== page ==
my mother's daughter

My mom started us young with craft shows. She was sneaky, too. Her favorite craft show during my childhood took place in a rec center, & there was a BARBIE DOLL DRESS MAKER who was always located on the 4th floor of the whole dang place. Me & my sister would dutifully march behind her through the endless maze of craft vendors, knowing that at the end of this dark tunnel filled with twinkling lights & wreaths was the Mecca of Barbie outfits. (Then we’d get home & realize that there was a reason Mattel was making Barbie’s outfits. Year after year, Barbie was swallowed in her new crushed velvet & faux fur "ballgown", which were maybe the world's first miniature snuggies?) It was during this phase of my life that I started becoming my mother’s daughter. I see this in small ways, like when I get twitchy because I haven’t rearranged furniture in the last month. Or when I get really excited about slippers being on sale at Target.

20ish years later, there is a now a craft show hosted down by the beach every year on Black Friday. & when I say craft show, I mean CRAFT EXPO. Because what better way to work off the gravy-covered carbs from the day before than to power walk your way through row after row of homespun goodies? It’s become a bit of a tradition around the Essmann home, & even Papa E. has begun to look forward to it. (We've gotten good at using BBQ dives as a means of positive reinforcement with the menfolk.) We are absolutely addicted to this vat of hot glue, glitter & hand dipped candles.

& it’s wonderful. There is absolutely not one thing in this place that we need. But it’s all so fantastic, & the atmosphere is buzzing with ladies wearing Christmas sweaters FOR REAL who are not kidding when they thumb through tie-dyed scarves, bedazzled belts or the 19th pillow in a 20 ft. radius with “God Bless This Mess” cross stitched into it. It's infectious! A giant wire turtle for my garden? Why, yes. I do want that. I don’t even have a garden, but if I did, I’D WANT THAT IN IT.

We find ourselves drawn into each & every booth, & after awhile, you start picking up the least offensive piece in the shop & declaring it SO CUTE. It’s not. But the scent of potpourri & dried rosehips gets to you, & before you know it, you’re leaving with a figurine of two snowflakes kissing. (To be fair – They’re very darling snowflakes.) Suddenly, you’re walking around, blessing everyone’s hearts & wishing you had more time to scrapbook. It’s like a spell. A dangerous, wonderful spell. ("GLITTERMENTI!")

But there are a select few vendors that I’d pay big money for, wherever I happened upon them. Our favorite is a wood craftsmen’s booth that I don’t think even has a name. We have a “partridge in a pear tree” trivet (pictured above) that I’m sure you’re supposed to use in the kitchen, but I end up hanging it somewhere every year, going all sorts of MacGyver with some ribbon/our peephole this year. He’s provided our nativity scene, the cutest Christmas tree you ever did see (also pictures above) & many a Christmas gift over the years. Then there’s the wool vendor – OHHH, THE WOOL VENDOR. They have these bears that legitimately make you wish you were 4 so you could walk around snuggling with it. There’s real maple syrup, & some guys that make pretty mediocre salsa, but they put on such a show that you buy it anyway. There’s beautiful jewelry that’s way too expensive & more spoon rings than any girl could ever need... But definitely wants.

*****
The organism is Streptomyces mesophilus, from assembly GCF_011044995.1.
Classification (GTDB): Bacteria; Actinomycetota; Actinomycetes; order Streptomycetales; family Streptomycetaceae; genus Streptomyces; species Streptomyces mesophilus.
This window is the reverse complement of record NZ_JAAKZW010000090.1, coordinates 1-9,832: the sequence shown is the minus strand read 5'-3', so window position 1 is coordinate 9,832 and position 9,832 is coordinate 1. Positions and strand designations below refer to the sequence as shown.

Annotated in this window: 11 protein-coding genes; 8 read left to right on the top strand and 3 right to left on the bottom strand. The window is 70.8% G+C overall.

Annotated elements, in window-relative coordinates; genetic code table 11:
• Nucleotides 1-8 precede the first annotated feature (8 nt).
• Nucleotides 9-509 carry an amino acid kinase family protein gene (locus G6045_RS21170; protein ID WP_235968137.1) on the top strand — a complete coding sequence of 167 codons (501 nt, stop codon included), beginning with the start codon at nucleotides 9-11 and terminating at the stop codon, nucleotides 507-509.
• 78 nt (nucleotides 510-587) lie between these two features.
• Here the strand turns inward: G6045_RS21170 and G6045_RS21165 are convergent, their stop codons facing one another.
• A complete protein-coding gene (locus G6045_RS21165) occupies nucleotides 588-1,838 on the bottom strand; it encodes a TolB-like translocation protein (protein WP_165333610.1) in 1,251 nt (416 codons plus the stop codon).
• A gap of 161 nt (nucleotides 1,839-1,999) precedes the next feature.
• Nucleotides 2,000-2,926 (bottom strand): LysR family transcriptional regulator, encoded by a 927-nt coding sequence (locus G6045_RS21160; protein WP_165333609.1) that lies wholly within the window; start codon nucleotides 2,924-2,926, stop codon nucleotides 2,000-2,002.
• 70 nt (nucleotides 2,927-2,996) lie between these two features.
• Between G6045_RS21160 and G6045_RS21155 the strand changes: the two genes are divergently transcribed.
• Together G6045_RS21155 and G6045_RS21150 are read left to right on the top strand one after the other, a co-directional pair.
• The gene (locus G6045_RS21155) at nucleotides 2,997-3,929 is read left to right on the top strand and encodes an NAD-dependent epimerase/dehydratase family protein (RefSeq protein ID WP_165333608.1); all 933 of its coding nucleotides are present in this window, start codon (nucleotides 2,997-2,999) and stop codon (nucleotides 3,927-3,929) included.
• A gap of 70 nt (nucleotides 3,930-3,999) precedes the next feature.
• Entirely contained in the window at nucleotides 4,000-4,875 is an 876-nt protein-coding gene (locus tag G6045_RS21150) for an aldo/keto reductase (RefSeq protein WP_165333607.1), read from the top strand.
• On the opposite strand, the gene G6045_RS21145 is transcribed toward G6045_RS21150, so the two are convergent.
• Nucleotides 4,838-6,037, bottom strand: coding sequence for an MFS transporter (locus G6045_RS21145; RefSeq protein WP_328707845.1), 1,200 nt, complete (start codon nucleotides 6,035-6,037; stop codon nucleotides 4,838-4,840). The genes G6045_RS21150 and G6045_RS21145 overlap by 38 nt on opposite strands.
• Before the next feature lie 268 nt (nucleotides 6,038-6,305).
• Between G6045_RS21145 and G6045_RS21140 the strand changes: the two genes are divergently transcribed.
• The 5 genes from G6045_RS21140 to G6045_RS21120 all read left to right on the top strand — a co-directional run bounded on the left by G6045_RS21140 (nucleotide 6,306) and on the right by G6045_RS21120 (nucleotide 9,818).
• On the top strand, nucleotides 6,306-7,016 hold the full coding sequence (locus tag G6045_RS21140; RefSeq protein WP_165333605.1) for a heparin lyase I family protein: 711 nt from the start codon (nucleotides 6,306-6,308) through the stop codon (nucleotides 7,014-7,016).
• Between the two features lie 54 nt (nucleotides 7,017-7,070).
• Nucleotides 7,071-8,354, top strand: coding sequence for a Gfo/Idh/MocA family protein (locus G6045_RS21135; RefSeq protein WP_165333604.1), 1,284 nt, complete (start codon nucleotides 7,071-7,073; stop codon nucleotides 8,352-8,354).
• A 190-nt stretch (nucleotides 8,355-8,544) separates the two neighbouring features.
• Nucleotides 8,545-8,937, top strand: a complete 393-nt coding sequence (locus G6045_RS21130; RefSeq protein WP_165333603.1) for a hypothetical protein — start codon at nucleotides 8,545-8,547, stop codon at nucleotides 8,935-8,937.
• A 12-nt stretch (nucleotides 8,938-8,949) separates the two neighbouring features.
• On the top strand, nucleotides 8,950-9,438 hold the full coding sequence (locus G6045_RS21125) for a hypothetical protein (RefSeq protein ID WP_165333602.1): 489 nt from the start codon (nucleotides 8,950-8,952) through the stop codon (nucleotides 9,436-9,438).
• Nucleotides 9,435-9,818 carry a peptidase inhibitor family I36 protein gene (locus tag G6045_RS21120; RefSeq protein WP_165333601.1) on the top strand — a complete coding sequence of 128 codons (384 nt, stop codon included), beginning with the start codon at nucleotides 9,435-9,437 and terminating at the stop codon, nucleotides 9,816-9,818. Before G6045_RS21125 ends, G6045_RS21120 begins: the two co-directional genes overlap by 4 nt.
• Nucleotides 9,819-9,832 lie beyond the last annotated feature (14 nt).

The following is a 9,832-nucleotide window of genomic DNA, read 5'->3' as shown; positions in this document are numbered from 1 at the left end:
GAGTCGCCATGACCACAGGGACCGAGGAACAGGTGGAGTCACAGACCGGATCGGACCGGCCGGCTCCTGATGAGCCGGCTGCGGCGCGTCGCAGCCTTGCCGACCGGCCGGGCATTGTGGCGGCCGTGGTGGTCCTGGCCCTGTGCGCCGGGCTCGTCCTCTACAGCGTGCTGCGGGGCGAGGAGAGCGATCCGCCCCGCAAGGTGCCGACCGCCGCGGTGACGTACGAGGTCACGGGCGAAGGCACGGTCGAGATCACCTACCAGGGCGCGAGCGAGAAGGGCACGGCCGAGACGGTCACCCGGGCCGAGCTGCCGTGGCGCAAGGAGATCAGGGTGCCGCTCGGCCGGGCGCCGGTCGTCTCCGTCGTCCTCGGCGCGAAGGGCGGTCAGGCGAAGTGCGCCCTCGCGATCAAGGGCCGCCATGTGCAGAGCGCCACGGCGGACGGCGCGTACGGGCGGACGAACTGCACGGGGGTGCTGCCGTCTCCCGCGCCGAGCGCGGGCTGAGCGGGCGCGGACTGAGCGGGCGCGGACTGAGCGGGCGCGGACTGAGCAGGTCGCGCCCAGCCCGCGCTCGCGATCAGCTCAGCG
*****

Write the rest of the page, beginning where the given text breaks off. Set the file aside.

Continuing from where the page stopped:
This year, as we passed by a bookshelf full of mugs featuring different names for grandparents, complete with definitions, (Memaw – A piece of heaven, created for snuggles, cookies & angel kisses), the fire alarm started going off in the building. The vendor in front of us muttered something about “Just like last year…” & there was nary a break in concentration on the faces of the attendees walking down the aisle. When the voice came over the loudspeaker, asking everyone to please proceed to the nearest exit, it was like Christmas was cancelled. Or the power went out during the Superbowl. Or Taylor Swift was playing on both Christmas radio stations. One unanimous groan that sounded an awful lot like, “I WAITED ALL YEAR FOR THIS.” We shuffled outside & watched the fire department arrive – In no hurry, reassuring everyone that there was, in fact, NOT going to be incinerated Elvis Presley Nutcrackers. Not today. NOT ON OUR WATCH.

People started getting a little grumpy, especially after a staffer came out to tell everyone that they still had to have the building checked out before allowing everyone back in. As an event planner, I wanted to run forward & hug her, over-zealously reassuring her that I understand & it’s not her fault & we’ll be fine. But it was immediately after her announcement, when the crowd started grumbling, that my mom turned to us & said, “WELL! The best way to spread Christmas cheer is…

“SINGING LOUD FOR ALL TO HEAR!!!” I shouted, probably a little too loudly. I maybe jumped around a little, too.

& so we sang. You better not pout, you better not cry… Nobody joined us. A couple of people turned around with their eyebrows raised before resuming their disgruntled stance. The 6 year old on his ipad didn’t even look up. But we sang it. The whole thing. & I was reminded once again that I am so totally my mother’s daughter.

Bless her heart.

1 comment:

  1. Ha ha ha ha, I love to laugh. Thanks for making me laugh.


because lezz be frandz.